ASTANA – The manuscript of the book “An Astounded World: Selected Poems” written by young Kazakh poet Aigerim Tazhi in translation of famous American poet, literary translator and co-director of Zephyr Press publishing house Jim Kates recently received a National Endowment for the Arts (NEA) Fellowship to Support Literary Translation. Tazhi’s poetry collection was awarded the maximum grant amount and Tazhi was the only Kazakh among the winners.
The book “An Astounded World: Selected Poems” will be printed by the American publishing house and released in two languages and will include both original poems in Russian and translated into English. It will include poems and translations, which the author and the translator have been working on together for several years.
“It is exciting that the book project in translation has become one of the most highly selected works of this year. I am glad that the English-speaking readers (and this is a huge audience) will be able to read the book with my poems in their own language. Although, it will be released in foreign publishing houses, it can find readers in Kazakhstan too. And about the creative plans … Our project has just won a grant. The next step is the publication of the book and it is a colossal work that can take a long time,” she said.
Tazhi recalled her first steps towards a literary career in the interview with The Astana Times.
“In 2002, I won the contest for a literary workshop in Almaty initiated by the Musaget Foundation that provided support for modern Kazakh literature. I was delighted to work with great teachers, such as Olga Markova, Victor Badikov, Lyubov Tuniyants and others,” she said.
Her debut book of poems “BOG-O-SLOV” interpreted in English as “THEO-LOG-IAN” (it is a play-on-words that could come out as “GOD-OH-WORDS”) was published in 2004. She was the finalist of the International Literary Debut Prize in the poetry nomination, the winner of the International literary competition Stupeni (Steps) and other contests.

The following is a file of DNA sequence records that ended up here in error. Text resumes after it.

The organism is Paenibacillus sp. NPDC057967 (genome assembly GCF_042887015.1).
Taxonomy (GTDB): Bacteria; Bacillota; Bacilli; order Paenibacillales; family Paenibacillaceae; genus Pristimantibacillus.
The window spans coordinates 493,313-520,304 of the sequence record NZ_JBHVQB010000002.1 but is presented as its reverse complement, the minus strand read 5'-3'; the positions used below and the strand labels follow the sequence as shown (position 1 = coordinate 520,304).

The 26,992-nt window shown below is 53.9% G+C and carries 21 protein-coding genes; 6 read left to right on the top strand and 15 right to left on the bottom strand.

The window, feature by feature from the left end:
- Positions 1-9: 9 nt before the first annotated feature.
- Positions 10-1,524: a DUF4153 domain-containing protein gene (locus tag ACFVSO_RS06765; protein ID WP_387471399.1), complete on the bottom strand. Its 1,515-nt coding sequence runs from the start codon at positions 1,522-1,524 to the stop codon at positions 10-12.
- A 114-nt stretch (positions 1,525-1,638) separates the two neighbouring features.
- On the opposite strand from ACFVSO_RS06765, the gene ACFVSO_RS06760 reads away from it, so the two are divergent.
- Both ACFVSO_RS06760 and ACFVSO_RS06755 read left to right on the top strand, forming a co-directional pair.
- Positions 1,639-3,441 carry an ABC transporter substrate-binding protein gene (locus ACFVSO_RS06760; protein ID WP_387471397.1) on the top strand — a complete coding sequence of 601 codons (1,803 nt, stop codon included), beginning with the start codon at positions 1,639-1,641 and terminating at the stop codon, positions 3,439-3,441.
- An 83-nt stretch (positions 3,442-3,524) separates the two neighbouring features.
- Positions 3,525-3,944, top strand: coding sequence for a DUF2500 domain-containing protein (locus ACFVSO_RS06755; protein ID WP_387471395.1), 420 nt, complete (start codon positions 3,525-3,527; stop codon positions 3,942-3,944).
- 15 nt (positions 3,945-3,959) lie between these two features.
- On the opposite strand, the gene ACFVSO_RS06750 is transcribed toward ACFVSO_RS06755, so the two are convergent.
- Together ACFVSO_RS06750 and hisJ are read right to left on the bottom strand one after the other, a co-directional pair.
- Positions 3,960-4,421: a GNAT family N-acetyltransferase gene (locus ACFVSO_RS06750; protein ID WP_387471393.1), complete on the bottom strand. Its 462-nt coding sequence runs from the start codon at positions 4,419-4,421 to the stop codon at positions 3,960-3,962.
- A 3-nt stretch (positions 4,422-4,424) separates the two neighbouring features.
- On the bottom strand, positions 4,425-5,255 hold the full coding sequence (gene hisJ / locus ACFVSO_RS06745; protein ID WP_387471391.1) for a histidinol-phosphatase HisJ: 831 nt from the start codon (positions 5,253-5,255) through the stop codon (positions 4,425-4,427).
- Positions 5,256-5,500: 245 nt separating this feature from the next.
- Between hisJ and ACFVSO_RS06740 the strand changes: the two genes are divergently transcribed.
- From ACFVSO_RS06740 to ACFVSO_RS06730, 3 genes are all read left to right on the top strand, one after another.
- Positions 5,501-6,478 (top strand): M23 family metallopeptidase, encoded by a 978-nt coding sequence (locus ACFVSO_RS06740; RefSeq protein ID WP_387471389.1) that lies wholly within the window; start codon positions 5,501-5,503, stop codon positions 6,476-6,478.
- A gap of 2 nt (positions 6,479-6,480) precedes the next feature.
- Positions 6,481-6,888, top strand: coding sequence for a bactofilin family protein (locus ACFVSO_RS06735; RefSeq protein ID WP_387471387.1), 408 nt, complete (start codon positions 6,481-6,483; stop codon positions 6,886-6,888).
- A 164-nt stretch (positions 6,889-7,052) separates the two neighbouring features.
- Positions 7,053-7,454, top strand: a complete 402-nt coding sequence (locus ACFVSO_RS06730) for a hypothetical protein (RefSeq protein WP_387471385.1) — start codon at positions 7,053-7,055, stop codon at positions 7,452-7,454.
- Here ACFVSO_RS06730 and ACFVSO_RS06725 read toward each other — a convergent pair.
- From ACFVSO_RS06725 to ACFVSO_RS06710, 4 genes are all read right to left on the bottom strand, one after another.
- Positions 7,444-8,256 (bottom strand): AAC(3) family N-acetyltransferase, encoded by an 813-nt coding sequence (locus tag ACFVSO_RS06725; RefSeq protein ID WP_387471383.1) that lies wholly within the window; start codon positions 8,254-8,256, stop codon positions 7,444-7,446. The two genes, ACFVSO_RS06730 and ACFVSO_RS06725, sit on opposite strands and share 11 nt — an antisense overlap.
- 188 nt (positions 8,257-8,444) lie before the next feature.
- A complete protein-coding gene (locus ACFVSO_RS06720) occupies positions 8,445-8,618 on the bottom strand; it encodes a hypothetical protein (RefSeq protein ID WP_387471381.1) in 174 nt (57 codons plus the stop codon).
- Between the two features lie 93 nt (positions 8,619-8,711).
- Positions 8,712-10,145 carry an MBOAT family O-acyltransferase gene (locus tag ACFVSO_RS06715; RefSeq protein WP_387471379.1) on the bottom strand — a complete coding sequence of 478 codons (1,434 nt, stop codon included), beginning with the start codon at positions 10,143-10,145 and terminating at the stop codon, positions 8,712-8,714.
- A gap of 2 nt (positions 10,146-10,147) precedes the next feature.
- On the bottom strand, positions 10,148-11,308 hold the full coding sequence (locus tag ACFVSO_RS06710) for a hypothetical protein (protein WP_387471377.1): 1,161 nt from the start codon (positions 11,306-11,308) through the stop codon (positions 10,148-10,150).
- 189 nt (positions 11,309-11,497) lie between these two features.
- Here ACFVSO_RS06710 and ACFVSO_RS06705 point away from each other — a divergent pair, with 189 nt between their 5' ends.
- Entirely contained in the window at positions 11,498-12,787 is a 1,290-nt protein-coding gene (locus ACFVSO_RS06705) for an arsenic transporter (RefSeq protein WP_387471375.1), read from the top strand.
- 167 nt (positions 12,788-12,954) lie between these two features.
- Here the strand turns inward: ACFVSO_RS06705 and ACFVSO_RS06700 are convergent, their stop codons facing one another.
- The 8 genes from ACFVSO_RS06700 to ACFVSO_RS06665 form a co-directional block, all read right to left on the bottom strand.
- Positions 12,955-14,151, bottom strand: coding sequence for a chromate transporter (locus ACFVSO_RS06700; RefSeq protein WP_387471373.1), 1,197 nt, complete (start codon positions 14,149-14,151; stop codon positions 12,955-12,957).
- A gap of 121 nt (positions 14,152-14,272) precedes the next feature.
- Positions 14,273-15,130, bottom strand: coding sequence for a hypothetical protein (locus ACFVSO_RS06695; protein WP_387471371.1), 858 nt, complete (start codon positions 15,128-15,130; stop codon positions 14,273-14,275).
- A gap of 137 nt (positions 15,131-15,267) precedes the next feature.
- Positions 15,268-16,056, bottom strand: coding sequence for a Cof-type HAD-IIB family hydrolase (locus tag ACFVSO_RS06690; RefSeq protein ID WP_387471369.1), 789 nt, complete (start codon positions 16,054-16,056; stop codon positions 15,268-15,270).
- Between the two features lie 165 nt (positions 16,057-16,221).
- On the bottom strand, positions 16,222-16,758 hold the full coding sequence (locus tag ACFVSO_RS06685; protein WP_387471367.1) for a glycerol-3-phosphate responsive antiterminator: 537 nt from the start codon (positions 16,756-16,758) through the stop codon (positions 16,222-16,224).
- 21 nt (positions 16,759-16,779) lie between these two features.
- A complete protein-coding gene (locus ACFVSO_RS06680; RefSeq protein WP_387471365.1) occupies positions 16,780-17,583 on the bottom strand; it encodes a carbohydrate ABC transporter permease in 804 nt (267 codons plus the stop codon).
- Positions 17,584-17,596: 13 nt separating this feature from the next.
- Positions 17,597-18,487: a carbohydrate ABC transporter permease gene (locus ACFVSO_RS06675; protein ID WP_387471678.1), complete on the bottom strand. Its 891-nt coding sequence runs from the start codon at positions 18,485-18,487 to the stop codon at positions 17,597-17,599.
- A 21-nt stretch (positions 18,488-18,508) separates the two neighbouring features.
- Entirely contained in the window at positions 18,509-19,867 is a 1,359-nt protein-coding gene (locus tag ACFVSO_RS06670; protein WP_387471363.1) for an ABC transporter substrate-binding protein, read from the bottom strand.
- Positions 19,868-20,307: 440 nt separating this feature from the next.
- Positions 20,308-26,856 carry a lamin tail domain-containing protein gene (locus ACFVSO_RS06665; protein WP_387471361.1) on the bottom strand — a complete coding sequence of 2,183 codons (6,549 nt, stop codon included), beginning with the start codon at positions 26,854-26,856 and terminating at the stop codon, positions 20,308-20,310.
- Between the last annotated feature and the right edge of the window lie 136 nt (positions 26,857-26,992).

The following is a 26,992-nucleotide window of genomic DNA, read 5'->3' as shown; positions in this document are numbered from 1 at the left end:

Her works were released in many literary magazines in Kazakhstan, Russia, the U.S. and Europe, including “Druzhba Narodov” (Friendship of Peoples), “Znamya” (Flag), “Novyi Mir” (New World), “The Massachusetts Review,” “Words without Borders,” “Two Lines” and “Cyphers,” among others.
Foreign and Kazakh literary critics have repeatedly written about Tazhi’s style, naming it as “thinnest, even sophisticated linguistic intuition” and mentioned “fragility, brittleness of being” in her poems. Her poetic thinking is considered succinct. She manages “to place the whole world” in the verses and “it turns to the reader its psychological and even metaphysical essence.” “Tazhi, a deep and thoughtful observer, creates poetic images that remain long in the memory of the heart,” according to critics.
Poems by Tazhi have been translated into English, French and other languages. In 2012, editor of the American literary edition of “Words without Borders” proposed Kates to translate one of Tazhi’s poems in order to publish in its magazine.
Kates translated many famous poets, such as Genrikh Sapgir, Sergey Stratanovsky, Mikhail Aizenberg and others. He published several collections of translations of contemporary Russian poetry and poetic translations from the Russian and Spanish languages, which won U.S. national awards. He was also awarded the Cliff Becker Book Prize for the translation of selected poems by Mikhail Yeryomin.
Tazhi stressed that a translator should not only have an excellent command of the language, but also great literary experience for translation techniques, such as Kates who is a poet himself and has published several collections of his poems.
“Kates liked my literary works and offered to continue our cooperation. Since that time, most of my works translated by Kates were printed in some European and American literary magazines. We have been in constant correspondence with him and often discuss the nuances of the language. Three different translators tried to translate my poems but only Kates, in my opinion, really felt the original text and reproduced it in another language,” she said.
This year, the NEA allocated 23 fellowships for American translators for the translation of literary works from different languages into English, according to the results.
Since 1981, the foundation has supported the translation of literary works, representing 67 languages and 81 countries, including translations of Nobel Prize winners Pablo Neruda and Miguel Angel Asturias, Persian Sufi poet and Sufi master Rumi, Austrian poet Rainer Maria Rilke, Russian classics Anton Chekhov and Marina Tsvetayeva, Polish writer Witold Gombrowicz and many others.